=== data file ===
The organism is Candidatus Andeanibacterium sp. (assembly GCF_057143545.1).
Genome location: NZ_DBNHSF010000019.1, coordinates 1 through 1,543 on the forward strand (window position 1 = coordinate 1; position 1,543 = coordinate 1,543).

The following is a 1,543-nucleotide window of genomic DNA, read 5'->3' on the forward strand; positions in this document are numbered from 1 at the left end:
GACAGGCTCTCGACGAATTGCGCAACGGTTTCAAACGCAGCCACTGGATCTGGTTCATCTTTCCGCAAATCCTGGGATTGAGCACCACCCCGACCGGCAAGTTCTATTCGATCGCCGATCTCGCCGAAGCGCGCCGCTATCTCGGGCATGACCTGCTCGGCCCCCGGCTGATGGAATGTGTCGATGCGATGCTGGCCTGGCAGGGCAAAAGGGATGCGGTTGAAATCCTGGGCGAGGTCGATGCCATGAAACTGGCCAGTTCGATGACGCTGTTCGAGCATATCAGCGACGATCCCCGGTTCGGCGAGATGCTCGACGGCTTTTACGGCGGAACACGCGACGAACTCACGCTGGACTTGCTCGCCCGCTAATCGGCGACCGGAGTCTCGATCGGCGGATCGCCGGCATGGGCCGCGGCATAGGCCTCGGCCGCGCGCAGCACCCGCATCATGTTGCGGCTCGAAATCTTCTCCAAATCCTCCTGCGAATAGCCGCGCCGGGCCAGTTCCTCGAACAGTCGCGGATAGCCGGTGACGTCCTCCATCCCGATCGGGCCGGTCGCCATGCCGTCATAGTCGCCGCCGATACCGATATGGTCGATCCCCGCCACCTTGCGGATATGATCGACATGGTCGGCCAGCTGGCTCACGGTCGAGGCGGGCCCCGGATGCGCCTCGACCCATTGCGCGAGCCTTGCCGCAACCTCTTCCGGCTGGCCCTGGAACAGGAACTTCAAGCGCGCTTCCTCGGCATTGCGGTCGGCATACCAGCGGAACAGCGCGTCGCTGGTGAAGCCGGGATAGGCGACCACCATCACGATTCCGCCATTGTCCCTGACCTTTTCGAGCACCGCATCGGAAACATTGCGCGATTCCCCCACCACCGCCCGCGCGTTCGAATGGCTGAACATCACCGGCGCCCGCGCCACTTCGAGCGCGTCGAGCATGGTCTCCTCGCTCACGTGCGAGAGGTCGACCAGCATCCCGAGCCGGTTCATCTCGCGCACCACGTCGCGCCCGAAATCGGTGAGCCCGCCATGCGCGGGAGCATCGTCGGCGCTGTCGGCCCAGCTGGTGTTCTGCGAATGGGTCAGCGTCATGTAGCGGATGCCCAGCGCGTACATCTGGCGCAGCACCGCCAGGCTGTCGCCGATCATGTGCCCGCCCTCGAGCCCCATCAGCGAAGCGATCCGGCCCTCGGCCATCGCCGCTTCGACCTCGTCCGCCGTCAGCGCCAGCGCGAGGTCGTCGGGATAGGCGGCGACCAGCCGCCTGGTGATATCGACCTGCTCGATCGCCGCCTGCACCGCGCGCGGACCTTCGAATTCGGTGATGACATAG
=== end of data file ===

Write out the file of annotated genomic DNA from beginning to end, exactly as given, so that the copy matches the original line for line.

The organism is Candidatus Andeanibacterium sp. (assembly GCF_057143545.1).
Genome location: NZ_DBNHSF010000019.1, coordinates 1 through 1,543 on the forward strand (window position 1 = coordinate 1; position 1,543 = coordinate 1,543).

The following is a 1,543-nucleotide window of genomic DNA, read 5'->3' on the forward strand; positions in this document are numbered from 1 at the left end:
GACAGGCTCTCGACGAATTGCGCAACGGTTTCAAACGCAGCCACTGGATCTGGTTCATCTTTCCGCAAATCCTGGGATTGAGCACCACCCCGACCGGCAAGTTCTATTCGATCGCCGATCTCGCCGAAGCGCGCCGCTATCTCGGGCATGACCTGCTCGGCCCCCGGCTGATGGAATGTGTCGATGCGATGCTGGCCTGGCAGGGCAAAAGGGATGCGGTTGAAATCCTGGGCGAGGTCGATGCCATGAAACTGGCCAGTTCGATGACGCTGTTCGAGCATATCAGCGACGATCCCCGGTTCGGCGAGATGCTCGACGGCTTTTACGGCGGAACACGCGACGAACTCACGCTGGACTTGCTCGCCCGCTAATCGGCGACCGGAGTCTCGATCGGCGGATCGCCGGCATGGGCCGCGGCATAGGCCTCGGCCGCGCGCAGCACCCGCATCATGTTGCGGCTCGAAATCTTCTCCAAATCCTCCTGCGAATAGCCGCGCCGGGCCAGTTCCTCGAACAGTCGCGGATAGCCGGTGACGTCCTCCATCCCGATCGGGCCGGTCGCCATGCCGTCATAGTCGCCGCCGATACCGATATGGTCGATCCCCGCCACCTTGCGGATATGATCGACATGGTCGGCCAGCTGGCTCACGGTCGAGGCGGGCCCCGGATGCGCCTCGACCCATTGCGCGAGCCTTGCCGCAACCTCTTCCGGCTGGCCCTGGAACAGGAACTTCAAGCGCGCTTCCTCGGCATTGCGGTCGGCATACCAGCGGAACAGCGCGTCGCTGGTGAAGCCGGGATAGGCGACCACCATCACGATTCCGCCATTGTCCCTGACCTTTTCGAGCACCGCATCGGAAACATTGCGCGATTCCCCCACCACCGCCCGCGCGTTCGAATGGCTGAACATCACCGGCGCCCGCGCCACTTCGAGCGCGTCGAGCATGGTCTCCTCGCTCACGTGCGAGAGGTCGACCAGCATCCCGAGCCGGTTCATCTCGCGCACCACGTCGCGCCCGAAATCGGTGAGCCCGCCATGCGCGGGAGCATCGTCGGCGCTGTCGGCCCAGCTGGTGTTCTGCGAATGGGTCAGCGTCATGTAGCGGATGCCCAGCGCGTACATCTGGCGCAGCACCGCCAGGCTGTCGCCGATCATGTGCCCGCCCTCGAGCCCCATCAGCGAAGCGATCCGGCCCTCGGCCATCGCCGCTTCGACCTCGTCCGCCGTCAGCGCCAGCGCGAGGTCGTCGGGATAGGCGGCGACCAGCCGCCTGGTGATATCGACCTGCTCGATCGCCGCCTGCACCGCGCGCGGACCTTCGAATTCGGTGATGACATAG